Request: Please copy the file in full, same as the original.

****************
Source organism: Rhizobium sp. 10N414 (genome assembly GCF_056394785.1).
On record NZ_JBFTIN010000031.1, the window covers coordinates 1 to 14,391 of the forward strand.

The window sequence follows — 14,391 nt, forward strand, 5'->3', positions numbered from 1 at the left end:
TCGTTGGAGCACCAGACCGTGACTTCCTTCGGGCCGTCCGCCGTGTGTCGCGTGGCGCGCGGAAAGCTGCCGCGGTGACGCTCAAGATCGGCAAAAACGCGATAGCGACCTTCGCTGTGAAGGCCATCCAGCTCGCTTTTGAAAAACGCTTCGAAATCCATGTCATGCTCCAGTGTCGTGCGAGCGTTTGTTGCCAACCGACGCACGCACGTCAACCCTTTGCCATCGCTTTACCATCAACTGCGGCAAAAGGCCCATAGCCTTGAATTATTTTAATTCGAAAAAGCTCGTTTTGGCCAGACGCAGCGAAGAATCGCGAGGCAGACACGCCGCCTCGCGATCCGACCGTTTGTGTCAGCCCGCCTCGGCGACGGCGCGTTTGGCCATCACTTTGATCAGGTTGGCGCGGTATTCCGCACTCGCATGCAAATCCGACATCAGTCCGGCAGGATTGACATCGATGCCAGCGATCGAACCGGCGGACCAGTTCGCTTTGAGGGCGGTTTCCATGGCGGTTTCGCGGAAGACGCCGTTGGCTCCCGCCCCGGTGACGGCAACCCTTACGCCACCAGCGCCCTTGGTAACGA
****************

Source organism: Rhizobium sp. 10N414 (genome assembly GCF_056394785.1).
On record NZ_JBFTIN010000031.1, the window covers coordinates 1 to 14,391 of the forward strand.

The window sequence follows — 14,391 nt, forward strand, 5'->3', positions numbered from 1 at the left end:
TCGTTGGAGCACCAGACCGTGACTTCCTTCGGGCCGTCCGCCGTGTGTCGCGTGGCGCGCGGAAAGCTGCCGCGGTGACGCTCAAGATCGGCAAAAACGCGATAGCGACCTTCGCTGTGAAGGCCATCCAGCTCGCTTTTGAAAAACGCTTCGAAATCCATGTCATGCTCCAGTGTCGTGCGAGCGTTTGTTGCCAACCGACGCACGCACGTCAACCCTTTGCCATCGCTTTACCATCAACTGCGGCAAAAGGCCCATAGCCTTGAATTATTTTAATTCGAAAAAGCTCGTTTTGGCCAGACGCAGCGAAGAATCGCGAGGCAGACACGCCGCCTCGCGATCCGACCGTTTGTGTCAGCCCGCCTCGGCGACGGCGCGTTTGGCCATCACTTTGATCAGGTTGGCGCGGTATTCCGCACTCGCATGCAAATCCGACATCAGTCCGGCAGGATTGACATCGATGCCAGCGATCGAACCGGCGGACCAGTTCGCTTTGAGGGCGGTTTCCATGGCGGTTTCGCGGAAGACGCCGTTGGCTCCCGCCCCGGTGACGGCAACCCTTACGCCACCAGCGCCCTTGGTAACGA